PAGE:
Kladdkaka is without doubt the best chocolate cake you’ve ever eaten!
If you’ve already tasted this Swedish chocolate cake you will confirm this wholeheartedly: nothing beats kladdkaka. It is also a very easy cake to bake! Yes, it is a calorie bomb but it’s worth every calorie 🙂 I sometimes substitute the butter with yogurt and the cacao with the light version to reduce the calories but to be honest: nothing beats the real thing!
Although I am not really into chocolate (yes, those kinda people do exist, even in Belgium – home of the best chocolatiers), this Swedish chocolate cake is a delicacy I am never going to refuse. Writing this article is mouth watering. So yes, I will be baking kladdkaka this weekend! And I bet so will you 🙂
Ingredients for this delicious Swedish chocolate cake:
To bake kladdkaka you don’t need a lot of difficult ingredients. I guess you have most of the products in your pantry or in your fridge. This makes it an excellent recipe for those relaxed sundays when all the grocery stores are closed and you are craving for something sweet!
What do you need for kladdkaka?
– 90 grams of flour
– 2 eggs
– 250 grams of sugar
– 3 tablespoons cocoa
– 100 grams of butter
– Vanilla sugar
You can alter the amounts if you want. Just multiply if you want to bake huge amounts.
How do you make kladdkaka?
Very easy, as I said. You just blend all the ingredients in a large mixing bowl!
Do your batter into a greased flat cake tin and put it in the oven at 170 °C for about half an hour. Serve still slightly warm, with some vanilla ice cream and whipped cream to top it off. Enjoy!
P.S. Looking for more Swedish recipes?
Fika is quickly becoming popular all over Europe. For ages it has been very popular in Sweden but now you hear about it more and more, outside of Sweden as well. We don’t mind as this Swedish coffeebreak is a very nice tradition! It is one of the first things I do when I’m in Sweden and it is also one of the habits that I miss the most when I get back home.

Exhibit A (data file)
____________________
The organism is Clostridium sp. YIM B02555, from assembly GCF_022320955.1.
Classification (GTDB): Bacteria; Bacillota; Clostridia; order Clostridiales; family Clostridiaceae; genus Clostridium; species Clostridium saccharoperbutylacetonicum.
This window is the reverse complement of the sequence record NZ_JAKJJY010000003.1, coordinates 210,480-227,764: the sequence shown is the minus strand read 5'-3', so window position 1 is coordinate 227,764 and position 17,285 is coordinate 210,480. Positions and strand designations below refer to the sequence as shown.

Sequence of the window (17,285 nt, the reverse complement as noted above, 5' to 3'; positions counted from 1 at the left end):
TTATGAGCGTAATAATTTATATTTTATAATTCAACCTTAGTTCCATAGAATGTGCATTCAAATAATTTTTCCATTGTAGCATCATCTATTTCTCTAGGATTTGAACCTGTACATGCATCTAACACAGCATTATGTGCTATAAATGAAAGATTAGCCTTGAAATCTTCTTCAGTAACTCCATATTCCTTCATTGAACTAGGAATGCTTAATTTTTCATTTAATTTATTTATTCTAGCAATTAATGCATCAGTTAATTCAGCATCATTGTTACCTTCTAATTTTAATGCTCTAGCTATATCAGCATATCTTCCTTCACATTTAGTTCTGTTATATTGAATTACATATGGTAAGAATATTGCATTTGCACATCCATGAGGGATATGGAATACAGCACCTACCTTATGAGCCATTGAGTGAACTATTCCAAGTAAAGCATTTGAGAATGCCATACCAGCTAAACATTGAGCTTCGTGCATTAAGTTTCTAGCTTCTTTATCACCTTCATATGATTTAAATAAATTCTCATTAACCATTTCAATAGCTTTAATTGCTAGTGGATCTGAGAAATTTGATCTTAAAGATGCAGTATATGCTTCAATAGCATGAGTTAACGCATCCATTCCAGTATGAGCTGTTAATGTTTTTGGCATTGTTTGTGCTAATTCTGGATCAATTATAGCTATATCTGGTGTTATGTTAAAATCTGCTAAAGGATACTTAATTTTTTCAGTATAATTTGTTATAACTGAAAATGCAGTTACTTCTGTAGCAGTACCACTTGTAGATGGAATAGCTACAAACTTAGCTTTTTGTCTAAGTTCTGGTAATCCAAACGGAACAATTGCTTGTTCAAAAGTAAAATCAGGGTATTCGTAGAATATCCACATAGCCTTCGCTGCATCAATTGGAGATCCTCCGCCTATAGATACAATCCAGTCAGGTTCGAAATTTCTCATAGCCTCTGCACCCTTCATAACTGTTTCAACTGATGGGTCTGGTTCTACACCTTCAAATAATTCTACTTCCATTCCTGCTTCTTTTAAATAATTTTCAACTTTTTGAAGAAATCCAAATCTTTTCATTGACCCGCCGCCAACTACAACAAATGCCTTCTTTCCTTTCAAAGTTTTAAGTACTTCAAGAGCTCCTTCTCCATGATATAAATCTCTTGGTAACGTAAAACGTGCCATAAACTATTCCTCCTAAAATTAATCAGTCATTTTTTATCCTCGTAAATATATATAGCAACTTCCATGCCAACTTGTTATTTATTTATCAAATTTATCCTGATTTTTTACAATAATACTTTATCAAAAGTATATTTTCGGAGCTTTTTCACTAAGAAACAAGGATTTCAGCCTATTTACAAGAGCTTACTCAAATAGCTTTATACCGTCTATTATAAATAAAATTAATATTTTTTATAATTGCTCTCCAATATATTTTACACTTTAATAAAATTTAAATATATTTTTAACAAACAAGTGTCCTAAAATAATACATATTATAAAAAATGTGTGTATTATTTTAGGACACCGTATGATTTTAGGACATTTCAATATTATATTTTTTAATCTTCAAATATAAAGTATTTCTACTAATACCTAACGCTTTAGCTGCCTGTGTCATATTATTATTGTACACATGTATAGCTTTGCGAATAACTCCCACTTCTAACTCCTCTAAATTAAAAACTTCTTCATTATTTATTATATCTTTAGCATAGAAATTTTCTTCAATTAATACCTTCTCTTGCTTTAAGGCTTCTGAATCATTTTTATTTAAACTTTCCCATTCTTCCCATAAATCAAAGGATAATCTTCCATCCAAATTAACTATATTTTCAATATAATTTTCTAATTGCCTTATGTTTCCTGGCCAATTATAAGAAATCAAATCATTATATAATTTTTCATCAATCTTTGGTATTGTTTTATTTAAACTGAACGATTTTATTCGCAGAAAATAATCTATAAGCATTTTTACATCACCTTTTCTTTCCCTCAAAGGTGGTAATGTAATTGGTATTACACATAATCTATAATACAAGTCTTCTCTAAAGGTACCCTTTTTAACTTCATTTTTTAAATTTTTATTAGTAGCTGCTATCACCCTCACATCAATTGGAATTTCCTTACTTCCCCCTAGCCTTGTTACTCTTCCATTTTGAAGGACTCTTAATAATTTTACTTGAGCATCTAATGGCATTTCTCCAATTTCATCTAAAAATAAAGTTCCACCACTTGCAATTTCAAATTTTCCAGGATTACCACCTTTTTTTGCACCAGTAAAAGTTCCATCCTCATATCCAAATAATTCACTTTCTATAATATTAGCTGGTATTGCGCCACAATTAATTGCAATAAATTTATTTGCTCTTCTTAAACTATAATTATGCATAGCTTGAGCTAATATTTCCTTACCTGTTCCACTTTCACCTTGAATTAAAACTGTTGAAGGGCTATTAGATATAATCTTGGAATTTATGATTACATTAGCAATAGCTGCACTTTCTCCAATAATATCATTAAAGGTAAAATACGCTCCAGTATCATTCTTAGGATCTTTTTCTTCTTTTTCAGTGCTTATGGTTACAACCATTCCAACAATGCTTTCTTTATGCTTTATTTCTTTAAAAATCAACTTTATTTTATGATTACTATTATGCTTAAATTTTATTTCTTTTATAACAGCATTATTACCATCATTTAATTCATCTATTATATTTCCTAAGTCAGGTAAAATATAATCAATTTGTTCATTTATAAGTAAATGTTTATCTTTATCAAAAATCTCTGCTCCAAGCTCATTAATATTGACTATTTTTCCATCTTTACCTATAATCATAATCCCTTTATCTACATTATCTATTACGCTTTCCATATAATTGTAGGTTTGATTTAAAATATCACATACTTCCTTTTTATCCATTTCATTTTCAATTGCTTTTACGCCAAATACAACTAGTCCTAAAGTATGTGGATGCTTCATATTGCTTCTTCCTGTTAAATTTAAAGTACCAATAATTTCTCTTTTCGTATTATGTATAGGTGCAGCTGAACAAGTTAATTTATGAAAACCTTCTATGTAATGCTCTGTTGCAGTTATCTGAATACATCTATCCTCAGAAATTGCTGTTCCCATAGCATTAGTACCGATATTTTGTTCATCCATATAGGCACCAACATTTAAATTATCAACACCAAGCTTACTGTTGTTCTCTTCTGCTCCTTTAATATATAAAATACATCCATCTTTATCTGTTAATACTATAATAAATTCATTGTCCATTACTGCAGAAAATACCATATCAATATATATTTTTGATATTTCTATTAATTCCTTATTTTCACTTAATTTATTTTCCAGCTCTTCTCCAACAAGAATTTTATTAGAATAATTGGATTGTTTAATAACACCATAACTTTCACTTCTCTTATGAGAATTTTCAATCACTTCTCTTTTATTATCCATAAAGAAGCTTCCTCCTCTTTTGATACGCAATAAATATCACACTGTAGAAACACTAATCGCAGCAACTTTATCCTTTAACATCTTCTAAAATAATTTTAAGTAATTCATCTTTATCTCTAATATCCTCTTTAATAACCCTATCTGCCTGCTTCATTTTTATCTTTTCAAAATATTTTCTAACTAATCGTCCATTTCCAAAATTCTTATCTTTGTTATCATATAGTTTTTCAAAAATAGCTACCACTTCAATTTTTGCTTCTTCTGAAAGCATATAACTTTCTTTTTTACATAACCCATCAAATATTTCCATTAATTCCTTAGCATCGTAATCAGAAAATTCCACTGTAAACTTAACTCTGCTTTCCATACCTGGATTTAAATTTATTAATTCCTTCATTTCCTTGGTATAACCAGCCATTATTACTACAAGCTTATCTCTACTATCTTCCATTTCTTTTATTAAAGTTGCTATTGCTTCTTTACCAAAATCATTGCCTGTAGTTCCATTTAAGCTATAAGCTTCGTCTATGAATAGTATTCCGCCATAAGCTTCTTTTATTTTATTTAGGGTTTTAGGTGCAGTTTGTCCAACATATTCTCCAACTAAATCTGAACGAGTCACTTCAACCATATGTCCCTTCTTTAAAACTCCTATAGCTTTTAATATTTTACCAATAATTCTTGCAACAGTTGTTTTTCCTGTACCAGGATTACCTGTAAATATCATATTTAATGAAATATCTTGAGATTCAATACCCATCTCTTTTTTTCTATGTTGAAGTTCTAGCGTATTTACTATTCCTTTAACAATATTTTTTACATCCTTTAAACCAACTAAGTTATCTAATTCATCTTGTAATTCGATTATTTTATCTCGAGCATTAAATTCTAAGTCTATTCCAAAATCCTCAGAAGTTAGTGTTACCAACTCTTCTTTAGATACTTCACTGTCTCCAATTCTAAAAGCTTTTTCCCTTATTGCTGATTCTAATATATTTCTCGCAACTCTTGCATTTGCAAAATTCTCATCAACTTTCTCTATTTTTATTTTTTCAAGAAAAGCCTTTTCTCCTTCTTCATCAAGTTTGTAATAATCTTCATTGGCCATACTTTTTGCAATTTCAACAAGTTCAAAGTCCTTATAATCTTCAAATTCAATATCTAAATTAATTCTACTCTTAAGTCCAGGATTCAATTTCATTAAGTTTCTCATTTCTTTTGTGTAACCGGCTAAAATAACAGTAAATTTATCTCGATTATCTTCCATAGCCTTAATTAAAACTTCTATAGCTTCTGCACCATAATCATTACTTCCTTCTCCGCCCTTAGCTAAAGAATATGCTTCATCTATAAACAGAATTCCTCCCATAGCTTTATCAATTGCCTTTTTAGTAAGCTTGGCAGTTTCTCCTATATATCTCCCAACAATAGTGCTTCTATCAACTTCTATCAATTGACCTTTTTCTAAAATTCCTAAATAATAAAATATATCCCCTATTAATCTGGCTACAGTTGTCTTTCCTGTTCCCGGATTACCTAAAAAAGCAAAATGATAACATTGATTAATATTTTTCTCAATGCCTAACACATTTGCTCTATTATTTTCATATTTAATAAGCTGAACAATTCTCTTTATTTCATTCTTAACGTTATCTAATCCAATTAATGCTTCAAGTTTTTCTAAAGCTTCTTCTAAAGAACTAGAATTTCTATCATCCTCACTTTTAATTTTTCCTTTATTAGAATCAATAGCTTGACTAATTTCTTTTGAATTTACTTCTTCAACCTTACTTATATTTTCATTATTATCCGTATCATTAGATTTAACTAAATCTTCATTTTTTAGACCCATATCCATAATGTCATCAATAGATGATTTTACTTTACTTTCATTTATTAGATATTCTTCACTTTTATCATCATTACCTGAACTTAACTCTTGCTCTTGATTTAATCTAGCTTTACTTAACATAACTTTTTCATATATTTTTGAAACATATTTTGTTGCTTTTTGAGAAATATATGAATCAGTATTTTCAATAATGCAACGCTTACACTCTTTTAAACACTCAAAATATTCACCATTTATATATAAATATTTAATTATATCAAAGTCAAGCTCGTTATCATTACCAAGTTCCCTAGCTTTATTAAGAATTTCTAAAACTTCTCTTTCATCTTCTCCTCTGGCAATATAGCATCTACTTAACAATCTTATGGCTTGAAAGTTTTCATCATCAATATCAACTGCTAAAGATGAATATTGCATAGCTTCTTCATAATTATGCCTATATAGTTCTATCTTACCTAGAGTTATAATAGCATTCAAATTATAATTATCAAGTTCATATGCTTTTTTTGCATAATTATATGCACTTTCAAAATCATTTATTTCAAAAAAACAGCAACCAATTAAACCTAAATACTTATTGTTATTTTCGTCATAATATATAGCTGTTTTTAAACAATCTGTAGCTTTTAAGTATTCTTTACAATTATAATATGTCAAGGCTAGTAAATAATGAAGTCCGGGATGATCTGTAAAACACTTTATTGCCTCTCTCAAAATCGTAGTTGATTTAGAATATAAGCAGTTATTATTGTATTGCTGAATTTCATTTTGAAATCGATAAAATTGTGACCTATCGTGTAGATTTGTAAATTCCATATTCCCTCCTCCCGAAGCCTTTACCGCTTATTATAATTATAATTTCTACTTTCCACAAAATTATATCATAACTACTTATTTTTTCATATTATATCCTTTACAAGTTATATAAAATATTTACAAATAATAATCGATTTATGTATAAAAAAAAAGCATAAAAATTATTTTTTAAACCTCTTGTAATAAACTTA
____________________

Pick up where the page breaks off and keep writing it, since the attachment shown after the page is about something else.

A cup of coffee with kanellbullar. It’s pretty much the cliché when one thinks of the Swedish coffeebreak. As I don’t drink any coffee (I know, that’s very weird in Sweden! So I do get the odd look every now and then when I say I don’t want to have a coffee but ask for some water or a hot chocolate milk instead), my favourite fika is a hot chocolate with a cardemom or cinnamom bun. I can really crave for those delicious cardemom buns!
Is there anything more Swedish than fika? It is more than a regular coffee break. It is about really taking the time to sit down with friends, family or even on your own, while you’re enjoying a cup of coffee (Swedes are really addicted to coffee but you can also have a fika with tea, a hot chocolate or even a lemonade) and something sweet accompanying it (kanellbullar, cake,…) . This whole happening is deeply ingrained in the Swedish culture. A bit like the high tea in England but in a daily version!
The origin of “fika”
In the nineteenth century it was fashionable to put words backwords. Kaffi became ‘fika’. Originally, it meant nothing more than “coffee”. For older generations, the word still means nothing more than just coffee.
Fika at the office
In many Swedish companies they have a coffee break around 11 am. It’s a moment where everybody takes a break. No one dares to stay at his desk during fika. It is an ideal opportunity to socialize with your colleagues before getting back to work. Too bad we don’t have that tradition! I do try to get my colleagues tricked into it. And I surely have my hot chocolate and cinnamom bun as often as I can on home office days or when I am in Sweden!